Rethinking the Marketing Mothership
turbotodd 100000388Y Visits (1948)
While at the Googleplex, I saw the strangest thing when I first arrived. There were about ten people, assumably Google employees, riding a contraption that looked as though it had emerged from an Escher drawing.
They were all pedalling this contraption, but the "bike" (for lack of a better term) was going in the same direction despite ten people pedalling the thing.
I'm not sure if that was a metaphor for the state of Google's business at the moment or not. But I do think it was a metaphor presented by the opportunity for rethinking the structure of the marketing mothership.
They're still hiring like crazy at Google, and yes, the stories about the free food are all true (and no, I didn't drop off my resume). And I do hear tell that the left hand of Google not only doesn't always know what the right hand is doing, they oftentimes haven't even shaken hands yet and met.
But that's always a challenge for a fast-growing organization. And anyhow, it's Google's stock price that's reaching into the stratosphere, so they can probably get away with some growth pains and disorganization.
However, the key takeaway from my time on the ground at the Google campus yesterday and the "Searchonomics" conference today here in Santa Clara is that there is plenty of need for dramatic change in traditional marketing organizations everywhere if they're to take full advantage of the opportunity presented by search and the emerging digital media.
The disruption caused by Google in the advertising and marketing industry isn't just about the efficiencies realized from search. It's also about the inefficiencies presented by 50+ years of organizing around the mass media.
Most mass media-oriented marketing organizations organized themselves around the notion that the more eyeballs the better. The more money you spent, the more eyeballs you could get, although the negotiation was, of course, always about trying to get more eyeballs for less money.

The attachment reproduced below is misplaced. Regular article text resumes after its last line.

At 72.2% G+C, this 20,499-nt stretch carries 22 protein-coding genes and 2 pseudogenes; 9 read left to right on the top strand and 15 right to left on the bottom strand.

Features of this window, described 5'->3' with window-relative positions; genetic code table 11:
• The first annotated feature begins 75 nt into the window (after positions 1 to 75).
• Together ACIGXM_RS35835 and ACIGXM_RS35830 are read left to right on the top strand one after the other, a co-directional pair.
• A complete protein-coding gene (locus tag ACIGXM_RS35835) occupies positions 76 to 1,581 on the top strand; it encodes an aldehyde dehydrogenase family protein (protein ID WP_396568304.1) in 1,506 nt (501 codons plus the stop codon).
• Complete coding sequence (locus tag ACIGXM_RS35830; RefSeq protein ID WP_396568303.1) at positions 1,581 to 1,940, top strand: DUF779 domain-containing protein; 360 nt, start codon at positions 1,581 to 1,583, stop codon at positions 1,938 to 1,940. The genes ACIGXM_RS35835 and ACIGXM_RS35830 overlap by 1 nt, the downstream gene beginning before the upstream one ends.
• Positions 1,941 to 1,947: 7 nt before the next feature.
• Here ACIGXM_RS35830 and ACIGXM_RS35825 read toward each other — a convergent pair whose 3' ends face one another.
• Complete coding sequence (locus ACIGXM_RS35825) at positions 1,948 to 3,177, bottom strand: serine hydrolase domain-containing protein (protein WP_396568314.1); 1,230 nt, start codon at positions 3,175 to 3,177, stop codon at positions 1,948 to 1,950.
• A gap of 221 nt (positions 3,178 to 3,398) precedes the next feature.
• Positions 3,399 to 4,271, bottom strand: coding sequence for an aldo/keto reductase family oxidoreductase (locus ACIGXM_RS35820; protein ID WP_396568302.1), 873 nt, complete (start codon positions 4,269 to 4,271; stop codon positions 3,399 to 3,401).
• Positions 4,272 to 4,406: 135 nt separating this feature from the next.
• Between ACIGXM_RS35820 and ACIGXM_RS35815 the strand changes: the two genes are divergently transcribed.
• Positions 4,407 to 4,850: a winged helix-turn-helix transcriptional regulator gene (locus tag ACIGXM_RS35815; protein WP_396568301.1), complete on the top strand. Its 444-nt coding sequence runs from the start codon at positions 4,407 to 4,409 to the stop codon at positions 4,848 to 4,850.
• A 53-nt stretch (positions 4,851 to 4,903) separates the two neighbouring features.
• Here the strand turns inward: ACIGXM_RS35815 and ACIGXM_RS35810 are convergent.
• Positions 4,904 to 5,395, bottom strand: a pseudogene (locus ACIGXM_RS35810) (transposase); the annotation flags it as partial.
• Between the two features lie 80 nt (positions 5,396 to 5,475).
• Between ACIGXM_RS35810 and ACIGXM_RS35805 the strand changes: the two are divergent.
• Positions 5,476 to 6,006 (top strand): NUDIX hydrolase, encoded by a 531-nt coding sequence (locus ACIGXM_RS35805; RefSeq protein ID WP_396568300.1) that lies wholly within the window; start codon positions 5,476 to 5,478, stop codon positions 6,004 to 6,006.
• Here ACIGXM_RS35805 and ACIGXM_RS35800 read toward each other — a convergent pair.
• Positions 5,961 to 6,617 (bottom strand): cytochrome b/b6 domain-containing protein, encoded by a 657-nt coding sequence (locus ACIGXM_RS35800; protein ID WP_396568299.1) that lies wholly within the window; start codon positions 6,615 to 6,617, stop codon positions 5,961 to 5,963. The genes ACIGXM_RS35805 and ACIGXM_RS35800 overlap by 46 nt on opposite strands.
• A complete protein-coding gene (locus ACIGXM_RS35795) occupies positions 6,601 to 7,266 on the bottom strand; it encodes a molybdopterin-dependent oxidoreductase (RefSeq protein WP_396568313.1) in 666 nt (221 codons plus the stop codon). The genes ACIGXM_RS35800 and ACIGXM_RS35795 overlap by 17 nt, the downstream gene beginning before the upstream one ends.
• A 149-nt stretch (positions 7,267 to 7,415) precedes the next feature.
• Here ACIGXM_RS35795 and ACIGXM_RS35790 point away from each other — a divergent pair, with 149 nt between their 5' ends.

The search marketing industry has organized around a completely different principle. With search, the opportunity is more about quality than quantity. Sure, quantity is still important, but with search and the digital media, it's the quality of the visitor that matters most.
Admittedly, some companies are using search to buy more eyeballs, but the efficiency of search also lies in its ability to take that visitor to the next step, and to acknowledge that that next step could be weeks from now (the offline impact of online investigations) instead of in an immediate transaction. Both are important.
Most important, however, is that search is akin to the inverse of mass media. Instead of hoping to catch someone's attention serendipitously, you instead put yourself at the intersection of interest the moment that the consumer decides, not the marketer.
But most of us are still organized to try and serendipitously capture the consumer's attention. Inherent in that system is waste, both in dollars and in organization.
Those companies that start to instead restructure and reorganize the marketing mothership around the intersection of interest will likely find themselves getting more and smarter customers for much less money, and in the process better satisfy the inherent demand that already exists in the market.
Those that don't will start to go the way of the eight track tape.
Currently, it is many of those gatekeeper organizations that are preventing the digital efficiencies from reaching their maximum effect, which means they are preventing those organizations from also reaching their maximum bottom line efficiencies.
I suspect that increasingly, it will be shareholders that will be driving the demand for those efficiencies in marketing.
But only when you can get those 10 people on that funky Google bike -- the traditional marketing mothership -- to all pedal in the same direction, can the opportunities that search and digital marketing provide large organizations be fully realized.